Shingai Mutasa or Shingi Mutasa owns TA Holdings and is the big brains behind the Joina Centre (one of the modern office buildings in Harare metropolitan area). TA Holdings is a diversified group listed on the Zimbabwe Stock Exchange with a current net value of over US$100 million. “My vision is like a rock, it’s unshakable. But today, the challenges we have are of a country lacking a vision,” he said.
A graduate of the University College London with a BSc (Econs) Hons degree in 1980, Mutasa returned to Zimbabwe after completing his studies and commenced upon a career in commodity trading and marketing through a family-owned company. He co-founded Venture Finance, an investment vehicle that bought into TA Holdings with the objective of turning it into a continental investment group.
Joina City, Harare
“I started working with my father from 1980-1992 and that’s when I learnt the power to empower.
“He gave me the opportunity to make mistakes. We were traders, but we later became a continental trading company. “But my father told me to do things I am passionate with. I then later realised that I had no future in trading. After trying and failing, we managed to take control of TA Holdings in 1997.
“We had acquired a group that was riddled with debt. Between 2001 and 2005, we managed to clean up TA’s balance sheet.” Mutasa also spoke about the Joina Centre, which he refers to as the Joina City.
He said the building was born out of his conversation with one renowned architect, the now late Mr Vernon Mwamuka, while they were in New York.
“Joina City was not driven by money, but a vision and passion for the country,” he said. The multi-million 23-story building will be the largest, though not tallest high rise in Harare when finished. (The tallest is the Reserve Bank of Zimbabwe building). The Joina Centre’s 23 floors include three levels of parking, four levels of retail section and 16 levels of office space. The construction of the levels of parking and retail sections are complete. The construction of the outside of the levels of office sections is complete with the contractor now working on the electrical and mechanical aspects of the building.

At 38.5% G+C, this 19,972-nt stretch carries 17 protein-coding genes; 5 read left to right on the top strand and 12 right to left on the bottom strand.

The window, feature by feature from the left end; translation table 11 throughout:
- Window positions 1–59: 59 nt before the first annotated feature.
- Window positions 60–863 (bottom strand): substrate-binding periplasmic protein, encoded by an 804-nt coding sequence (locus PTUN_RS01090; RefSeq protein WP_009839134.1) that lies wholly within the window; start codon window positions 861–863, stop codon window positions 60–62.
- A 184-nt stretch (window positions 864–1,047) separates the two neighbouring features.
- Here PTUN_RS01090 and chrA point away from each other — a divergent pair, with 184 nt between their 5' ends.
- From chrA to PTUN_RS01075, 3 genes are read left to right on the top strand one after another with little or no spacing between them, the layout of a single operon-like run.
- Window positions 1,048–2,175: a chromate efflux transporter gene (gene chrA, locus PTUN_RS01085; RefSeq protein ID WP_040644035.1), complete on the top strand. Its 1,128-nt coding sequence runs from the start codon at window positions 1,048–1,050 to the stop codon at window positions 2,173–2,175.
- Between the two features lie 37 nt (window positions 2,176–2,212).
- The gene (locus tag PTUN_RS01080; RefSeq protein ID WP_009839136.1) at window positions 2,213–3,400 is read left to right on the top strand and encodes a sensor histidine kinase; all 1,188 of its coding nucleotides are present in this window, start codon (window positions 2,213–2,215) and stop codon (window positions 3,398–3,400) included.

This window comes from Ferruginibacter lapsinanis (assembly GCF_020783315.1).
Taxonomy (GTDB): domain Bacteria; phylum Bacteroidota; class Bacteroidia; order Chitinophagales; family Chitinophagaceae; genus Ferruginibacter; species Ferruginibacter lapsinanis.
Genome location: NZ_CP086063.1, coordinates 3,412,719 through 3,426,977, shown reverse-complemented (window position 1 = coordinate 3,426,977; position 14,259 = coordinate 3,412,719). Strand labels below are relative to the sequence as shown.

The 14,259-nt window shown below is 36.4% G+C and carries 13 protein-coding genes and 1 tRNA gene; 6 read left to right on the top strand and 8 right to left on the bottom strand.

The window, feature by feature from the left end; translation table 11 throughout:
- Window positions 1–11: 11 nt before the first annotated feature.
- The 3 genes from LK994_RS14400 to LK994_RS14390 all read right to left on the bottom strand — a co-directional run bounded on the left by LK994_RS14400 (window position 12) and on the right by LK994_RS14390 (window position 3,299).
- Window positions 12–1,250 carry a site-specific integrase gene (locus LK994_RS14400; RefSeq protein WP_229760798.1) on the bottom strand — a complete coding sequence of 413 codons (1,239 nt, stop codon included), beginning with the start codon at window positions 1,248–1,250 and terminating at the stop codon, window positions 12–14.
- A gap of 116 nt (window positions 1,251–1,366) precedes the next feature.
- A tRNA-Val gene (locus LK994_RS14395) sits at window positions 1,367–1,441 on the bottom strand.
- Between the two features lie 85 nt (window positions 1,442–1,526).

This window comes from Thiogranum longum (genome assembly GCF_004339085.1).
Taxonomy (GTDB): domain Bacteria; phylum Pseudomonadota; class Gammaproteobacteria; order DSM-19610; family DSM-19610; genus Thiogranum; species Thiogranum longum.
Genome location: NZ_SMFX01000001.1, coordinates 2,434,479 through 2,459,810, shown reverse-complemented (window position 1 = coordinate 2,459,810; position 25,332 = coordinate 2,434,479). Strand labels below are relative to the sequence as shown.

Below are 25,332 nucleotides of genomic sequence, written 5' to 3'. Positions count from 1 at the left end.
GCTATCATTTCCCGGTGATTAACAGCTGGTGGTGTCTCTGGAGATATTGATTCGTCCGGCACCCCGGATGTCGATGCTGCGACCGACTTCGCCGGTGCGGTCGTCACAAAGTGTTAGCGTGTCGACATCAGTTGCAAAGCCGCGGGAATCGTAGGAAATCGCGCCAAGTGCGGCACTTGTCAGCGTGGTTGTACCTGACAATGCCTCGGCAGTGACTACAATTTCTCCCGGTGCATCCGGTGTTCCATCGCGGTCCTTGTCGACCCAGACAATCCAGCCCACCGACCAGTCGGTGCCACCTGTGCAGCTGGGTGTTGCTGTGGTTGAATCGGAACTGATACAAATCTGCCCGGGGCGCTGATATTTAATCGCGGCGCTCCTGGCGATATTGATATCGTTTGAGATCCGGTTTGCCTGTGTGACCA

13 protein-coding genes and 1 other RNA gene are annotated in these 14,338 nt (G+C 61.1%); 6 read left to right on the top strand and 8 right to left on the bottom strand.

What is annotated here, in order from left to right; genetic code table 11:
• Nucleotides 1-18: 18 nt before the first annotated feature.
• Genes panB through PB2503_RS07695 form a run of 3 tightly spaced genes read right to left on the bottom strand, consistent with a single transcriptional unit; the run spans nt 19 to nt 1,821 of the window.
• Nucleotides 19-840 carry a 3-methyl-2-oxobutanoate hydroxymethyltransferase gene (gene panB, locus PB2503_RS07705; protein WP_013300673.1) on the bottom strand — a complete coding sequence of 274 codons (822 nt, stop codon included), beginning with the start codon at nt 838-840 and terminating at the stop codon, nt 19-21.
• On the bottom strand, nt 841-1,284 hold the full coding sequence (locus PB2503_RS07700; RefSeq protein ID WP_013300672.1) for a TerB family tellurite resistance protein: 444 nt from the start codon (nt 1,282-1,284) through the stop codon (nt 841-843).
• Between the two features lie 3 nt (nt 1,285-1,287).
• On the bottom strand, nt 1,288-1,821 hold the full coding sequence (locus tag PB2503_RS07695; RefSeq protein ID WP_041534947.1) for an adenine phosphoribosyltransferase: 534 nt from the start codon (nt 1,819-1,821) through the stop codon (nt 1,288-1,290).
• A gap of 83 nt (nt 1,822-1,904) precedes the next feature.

Shingi Mutasa and son on a game drive in Botswana
The building has remained unfinished for 12 years owing to escalating costs of construction materials. However, a wealthy Saudi prince has invested in the project. Prince Alwaleed Bin Talal Alsaud, quietly sneaked into the country in 2005 and toured the Joina Centre, whose construction started in 1997. The visit by the Saudi Arabian billionaire, brightened prospects for the completion of the state-of-the-art centre. Commenting on the Prince’s visit, Mutasa said it was significant for Zimbabwe in that the Saudi, who at one point was the second richest man after Microsoft chairman Bill Gates, had already promised to invest more funds in Africa.
“He wants to put a billion (United States) dollars into Africa and Zimbabwe is one of the countries he has invested in. The fact that he put more money into Joina Centre signifies his commitment to Zimbabwe and I believe it is up to us as Zimbabweans to decide whether men like that can be excited to invest in Zimbabwe,” he said.